Since I’m sure most of you live and work in other cities (although if you live here you know there really are no other cities, with the possible exception of Los Angeles) many of you may not realize that next week is Spider-Man Week in New York City . There will be many spider and Spider-Man related events all around town, like a special spider exhibit at the Museum of Natural History (OK, that actually sound pretty cool), a scavenger hunt at The Bronx Zoo, original Spider-Man comics on display at the New York Public Library, a “Peter Parker Pizza Celebration” in various schools and (not making this up) a poetry slam at the Apollo Theater (winner gets a HD TV). I've also heard rumor that the hookers will be providing "We'll do whatever a spider can" specials, but that's unconfirmed, and apparently there is also a new film about the famed comic book character that will be opening in select theaters throughout the city as of May 3. I hope they’re able to get the word out about that, too.
So the city of New York is taking the week off to bend over to kiss Spider-Man’s hairy posterior. Hey, New York does stuff like this all the time, although I can’t ever remember them devoting an entire week to a fictional character. Sure, Spider-Man is a NYC-based comic and the movies are partially shot here (although sometimes they embarrass themselves by substituting other cites for New York, like when they tried to turn Chicago’s L train into the NYC subway), generating a certain amount of revenue, but to have gone as far as they have here is more than a little absurd. I’m sure Sony forked over a lot of dough to make this week happen, but when you consider that you have a movie here that people will go see regardless of whatever publicity your dredge up, what's the point of this entire endeavor? Especially when you consider the reports that SPIDER-MAN 3 might well be the most expensive movie ever made? When STAR WARS: EPISODE I opened, Lucasfilm took out very few TV ads or billboards simply because the awareness of the film and the release date were already off the charts. You'd think that Sony would know that the same is true with this film, but I guess that since they're in the habit of throwing money around, why not go all the way? In truth, however, this doesn't really impact anyone's lives that much (except maybe for those who have to work these events) and I can always ignore it if I so choose, although with all the billboards and bus ads all over the city, it's not going to be easy.
One of the reasons why Spider-Man Week is, excuse me, bugging me is in part because it's reminding me of another Spider-Man who is synonymous with New York City but has been all but forgotten in this day in age, and that's George Willig. Known to some as "Spider-Man" but also as "The Human Fly", Willig was an active climber from Brooklyn who, on the morning of May 26, 1977, climbed the South Tower of the World Trade Center from the street level all the way up to the top. Starting at 6:30am (when there would be fewer people around to try and talk him down), he began his climb using standard gear, which he modified for the tower to make the climb go easier. A pair of NYC policemen got on a window washing basket to talk him down, but he wasn't having it. Realizing he wasn't some suicidal nutcase, they rode all the way up with him and arrested him when he got to the top. Willig later signed his name at the top and was charged for his crime - 1 cent for every floor he climbed, which he happily paid. He became a bit of a minor celebrity, did some chat shows, and went back to living a life of relative obscurity, eventually working for a construction company. He did a few interviews after September 11 and even volunteered to climb the new Towers when they opened. I sincerely hope he does.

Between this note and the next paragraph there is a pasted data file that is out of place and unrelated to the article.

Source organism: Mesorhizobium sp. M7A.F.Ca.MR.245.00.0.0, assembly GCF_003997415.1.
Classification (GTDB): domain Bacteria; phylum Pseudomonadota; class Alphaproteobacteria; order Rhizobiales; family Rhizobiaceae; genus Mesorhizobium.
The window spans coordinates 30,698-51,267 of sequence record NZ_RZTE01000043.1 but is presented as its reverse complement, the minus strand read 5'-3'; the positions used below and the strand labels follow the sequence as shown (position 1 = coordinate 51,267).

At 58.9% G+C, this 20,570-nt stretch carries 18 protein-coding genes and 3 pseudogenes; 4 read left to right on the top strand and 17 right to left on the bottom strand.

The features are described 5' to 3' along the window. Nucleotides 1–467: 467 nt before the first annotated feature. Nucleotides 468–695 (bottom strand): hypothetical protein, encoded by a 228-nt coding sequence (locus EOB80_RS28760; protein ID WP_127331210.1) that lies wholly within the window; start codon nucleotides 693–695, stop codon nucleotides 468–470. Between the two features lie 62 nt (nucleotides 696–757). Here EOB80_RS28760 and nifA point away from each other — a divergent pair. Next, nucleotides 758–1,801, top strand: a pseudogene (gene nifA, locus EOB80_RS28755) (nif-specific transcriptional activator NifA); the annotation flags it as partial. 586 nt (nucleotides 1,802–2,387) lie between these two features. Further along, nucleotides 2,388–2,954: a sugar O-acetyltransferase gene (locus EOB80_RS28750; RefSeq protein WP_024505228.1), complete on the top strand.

As a kid, I was absolutely obsessed with the World Trade Center. Like a lot of kids, I was fascinated by tall buildings and bridges, so when I saw Rick Baker in his ape suit climb the Towers in the 1976 version of KING KONG (vastly underrated!) my obsession became all-consuming. I got to visit them several times as a youngster and when this event occurred I was completely spellbound by it, posting the cover of the next day's NY Daily News to the wall in my room. In all honestly, I really don't know why this was, but it just was; we don't always have a choice in these matters. The 70s was also the era of the daredevil, Evil Knievel and the type, and while there had been a few other attempts at crazy stunts at the TWC (Phillippe Petit walked a tightrope between them in August of '74), no one ever scaled a skyscraper before and the TWC was the perfect choice. It also came at the right time, because NYC in 1977 was much, much different than it was today, more violent, not as tourist-friendly, not as economically robust and a hell of a lot scummier, too. They are often referred to as "good old days", but even back then the people needed heroes and while what Willig did wasn't really heroic, it gave the people something to root for and something to talk about that wasn't the crime rate or inflation. It was a positive in the face of a multitude of negatives the city was facing (and was about to face, such as the infamous blackout of '77 and the mayoral election of Ed Koch) and even with the towers sadly gone, this real life Spider-Man is more worthy of recognition than the fake one, especially with the 30th anniversary of his climb coming up next month. I like the comic book Spider-Man well enough, but as far as I'm concerned the only Spider-Man worthy of celebration is George Willig, because someone with the courage to do something that's never been done before, even if it is a little crazy, is always a true source of inspiration. Thanks, George!